We have genotyped all available BXD strains from The Jackson Laboratory. BXD1 through BXD32 were produced by Benjamin Taylor starting in the late 1970s. BXD33 through BXD42 were produced by Taylor in the 1990s (Taylor et al., 1999). All BXD strains with numbers higher than BXD42 (BXD43 through BXD100) were generated by Lu Lu and Robert Williams at UTHSC, and by Jeremy Peirce and Lee Silver at Princeton University. We thank Guomin Zhou for generating the advanced intercross stock used to produce most of these advanced RI strains both at UTHSC and Princeton.
There are approximately 48 of these advanced BXD strains, each of which archives approximately twice the recombinations present in a typical F2-derived recombinant inbred strain (Peirce et al. 2003).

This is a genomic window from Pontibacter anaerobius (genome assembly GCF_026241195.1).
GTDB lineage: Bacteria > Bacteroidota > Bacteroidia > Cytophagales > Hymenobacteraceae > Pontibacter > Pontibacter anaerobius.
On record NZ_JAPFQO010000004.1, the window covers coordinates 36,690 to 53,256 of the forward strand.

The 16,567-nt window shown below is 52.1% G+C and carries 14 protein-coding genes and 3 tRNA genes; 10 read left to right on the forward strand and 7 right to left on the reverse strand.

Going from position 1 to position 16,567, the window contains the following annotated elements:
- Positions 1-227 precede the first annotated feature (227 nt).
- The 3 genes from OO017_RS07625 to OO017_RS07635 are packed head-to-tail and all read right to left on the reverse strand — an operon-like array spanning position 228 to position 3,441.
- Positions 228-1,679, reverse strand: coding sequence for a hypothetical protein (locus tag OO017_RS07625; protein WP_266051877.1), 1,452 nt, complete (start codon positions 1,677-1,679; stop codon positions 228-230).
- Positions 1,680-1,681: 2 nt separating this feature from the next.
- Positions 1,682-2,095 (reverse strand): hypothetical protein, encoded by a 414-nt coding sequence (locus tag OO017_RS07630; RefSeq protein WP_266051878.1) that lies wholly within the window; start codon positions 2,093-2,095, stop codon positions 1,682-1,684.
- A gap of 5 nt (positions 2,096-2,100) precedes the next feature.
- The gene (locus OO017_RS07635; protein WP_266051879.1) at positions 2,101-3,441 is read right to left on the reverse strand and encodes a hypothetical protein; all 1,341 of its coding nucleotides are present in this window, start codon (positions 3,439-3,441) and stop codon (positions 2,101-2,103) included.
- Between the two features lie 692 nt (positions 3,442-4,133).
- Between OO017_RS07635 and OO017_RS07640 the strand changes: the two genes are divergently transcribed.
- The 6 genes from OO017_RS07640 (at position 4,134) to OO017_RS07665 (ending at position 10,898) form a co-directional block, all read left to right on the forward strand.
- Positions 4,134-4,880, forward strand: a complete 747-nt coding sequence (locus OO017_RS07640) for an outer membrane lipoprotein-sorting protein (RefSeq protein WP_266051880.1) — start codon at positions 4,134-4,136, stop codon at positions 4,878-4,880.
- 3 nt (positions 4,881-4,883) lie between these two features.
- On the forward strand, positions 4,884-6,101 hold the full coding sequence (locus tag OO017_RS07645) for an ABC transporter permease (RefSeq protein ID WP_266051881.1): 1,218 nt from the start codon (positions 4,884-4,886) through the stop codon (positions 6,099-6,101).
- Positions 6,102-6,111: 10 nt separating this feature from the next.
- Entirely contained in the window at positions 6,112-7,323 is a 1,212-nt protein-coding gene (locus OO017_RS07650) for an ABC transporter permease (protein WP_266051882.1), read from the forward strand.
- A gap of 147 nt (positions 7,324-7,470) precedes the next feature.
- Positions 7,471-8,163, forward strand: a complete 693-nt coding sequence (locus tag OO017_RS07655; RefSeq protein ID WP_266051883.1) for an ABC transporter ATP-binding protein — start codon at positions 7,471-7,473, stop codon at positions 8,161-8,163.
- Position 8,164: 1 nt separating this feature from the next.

Due to the very high density of markers, the mapping algorithm used to map BXD data sets has been modified and is a mixture of simple marker regression, linear interpolation, and standard Haley-Knott interval mapping. When two adjacent markers have identical SDPs, they will have identical linkage statistics, as will the entire interval between these two markers (assuming complete and error-free haplotype data for all strains). On a physical map the LRS and the additive effect values will therefore be constant over this physical interval. Between neighboring markers that have different SDPs and that are separated by 1 cM or more, we use a conventional interval mapping method (Haley-Knott) combined with a Haldane estimate of genetic distance. When the interval is less than 1 cM, we simply interpolate linearly between markers based on a physical scale between those markers. The result of this mixture mapping algorithm is a linkage map of a trait that has an unusal profile that is particular striking on a physical (Mb) scale, with many plateaus, abrupt linear transitions between plateaus, and a few regions with the standard graceful curves typical of interval maps.